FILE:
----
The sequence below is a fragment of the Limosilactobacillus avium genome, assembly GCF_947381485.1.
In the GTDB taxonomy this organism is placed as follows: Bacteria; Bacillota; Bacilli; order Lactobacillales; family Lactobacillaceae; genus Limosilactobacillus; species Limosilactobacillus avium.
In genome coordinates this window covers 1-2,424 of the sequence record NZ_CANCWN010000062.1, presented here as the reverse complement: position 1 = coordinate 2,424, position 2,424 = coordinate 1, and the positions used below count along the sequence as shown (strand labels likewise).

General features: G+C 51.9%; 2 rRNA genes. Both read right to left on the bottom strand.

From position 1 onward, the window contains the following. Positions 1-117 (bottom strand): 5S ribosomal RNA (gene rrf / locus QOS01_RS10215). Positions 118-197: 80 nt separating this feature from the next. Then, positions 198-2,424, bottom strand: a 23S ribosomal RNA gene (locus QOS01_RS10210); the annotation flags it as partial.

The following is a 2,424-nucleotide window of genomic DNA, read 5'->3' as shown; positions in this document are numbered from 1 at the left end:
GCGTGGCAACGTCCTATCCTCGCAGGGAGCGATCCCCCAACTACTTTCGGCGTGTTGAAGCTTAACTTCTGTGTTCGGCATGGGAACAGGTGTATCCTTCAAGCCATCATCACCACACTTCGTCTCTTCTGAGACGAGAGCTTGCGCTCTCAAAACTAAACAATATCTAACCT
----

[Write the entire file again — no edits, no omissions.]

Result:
The sequence below is a fragment of the Limosilactobacillus avium genome, assembly GCF_947381485.1.
In the GTDB taxonomy this organism is placed as follows: Bacteria; Bacillota; Bacilli; order Lactobacillales; family Lactobacillaceae; genus Limosilactobacillus; species Limosilactobacillus avium.
In genome coordinates this window covers 1-2,424 of the sequence record NZ_CANCWN010000062.1, presented here as the reverse complement: position 1 = coordinate 2,424, position 2,424 = coordinate 1, and the positions used below count along the sequence as shown (strand labels likewise).

General features: G+C 51.9%; 2 rRNA genes. Both read right to left on the bottom strand.

From position 1 onward, the window contains the following. Positions 1-117 (bottom strand): 5S ribosomal RNA (gene rrf / locus QOS01_RS10215). Positions 118-197: 80 nt separating this feature from the next. Then, positions 198-2,424, bottom strand: a 23S ribosomal RNA gene (locus QOS01_RS10210); the annotation flags it as partial.

The following is a 2,424-nucleotide window of genomic DNA, read 5'->3' as shown; positions in this document are numbered from 1 at the left end:
GCGTGGCAACGTCCTATCCTCGCAGGGAGCGATCCCCCAACTACTTTCGGCGTGTTGAAGCTTAACTTCTGTGTTCGGCATGGGAACAGGTGTATCCTTCAAGCCATCATCACCACACTTCGTCTCTTCTGAGACGAGAGCTTGCGCTCTCAAAACTAAACAATATCTAACCT